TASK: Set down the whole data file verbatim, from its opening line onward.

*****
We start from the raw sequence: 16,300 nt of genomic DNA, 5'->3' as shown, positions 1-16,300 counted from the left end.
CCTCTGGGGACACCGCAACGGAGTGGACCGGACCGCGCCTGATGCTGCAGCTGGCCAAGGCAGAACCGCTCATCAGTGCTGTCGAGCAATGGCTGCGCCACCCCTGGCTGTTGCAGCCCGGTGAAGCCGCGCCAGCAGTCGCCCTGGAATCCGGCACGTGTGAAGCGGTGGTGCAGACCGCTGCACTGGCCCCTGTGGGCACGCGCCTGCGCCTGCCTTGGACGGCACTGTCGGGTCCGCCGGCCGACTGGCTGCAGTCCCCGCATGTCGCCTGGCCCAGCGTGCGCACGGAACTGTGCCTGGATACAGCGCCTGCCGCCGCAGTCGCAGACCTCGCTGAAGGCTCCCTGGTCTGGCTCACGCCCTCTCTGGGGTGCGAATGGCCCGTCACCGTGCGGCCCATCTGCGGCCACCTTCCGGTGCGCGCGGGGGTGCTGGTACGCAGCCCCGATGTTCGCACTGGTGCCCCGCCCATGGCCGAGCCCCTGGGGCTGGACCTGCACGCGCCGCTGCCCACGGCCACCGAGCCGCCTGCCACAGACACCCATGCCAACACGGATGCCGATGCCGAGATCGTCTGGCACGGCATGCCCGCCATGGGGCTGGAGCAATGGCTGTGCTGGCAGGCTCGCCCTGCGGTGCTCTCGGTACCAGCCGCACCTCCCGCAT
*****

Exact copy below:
We start from the raw sequence: 16,300 nt of genomic DNA, 5'->3' as shown, positions 1-16,300 counted from the left end.
CCTCTGGGGACACCGCAACGGAGTGGACCGGACCGCGCCTGATGCTGCAGCTGGCCAAGGCAGAACCGCTCATCAGTGCTGTCGAGCAATGGCTGCGCCACCCCTGGCTGTTGCAGCCCGGTGAAGCCGCGCCAGCAGTCGCCCTGGAATCCGGCACGTGTGAAGCGGTGGTGCAGACCGCTGCACTGGCCCCTGTGGGCACGCGCCTGCGCCTGCCTTGGACGGCACTGTCGGGTCCGCCGGCCGACTGGCTGCAGTCCCCGCATGTCGCCTGGCCCAGCGTGCGCACGGAACTGTGCCTGGATACAGCGCCTGCCGCCGCAGTCGCAGACCTCGCTGAAGGCTCCCTGGTCTGGCTCACGCCCTCTCTGGGGTGCGAATGGCCCGTCACCGTGCGGCCCATCTGCGGCCACCTTCCGGTGCGCGCGGGGGTGCTGGTACGCAGCCCCGATGTTCGCACTGGTGCCCCGCCCATGGCCGAGCCCCTGGGGCTGGACCTGCACGCGCCGCTGCCCACGGCCACCGAGCCGCCTGCCACAGACACCCATGCCAACACGGATGCCGATGCCGAGATCGTCTGGCACGGCATGCCCGCCATGGGGCTGGAGCAATGGCTGTGCTGGCAGGCTCGCCCTGCGGTGCTCTCGGTACCAGCCGCACCTCCCGCAT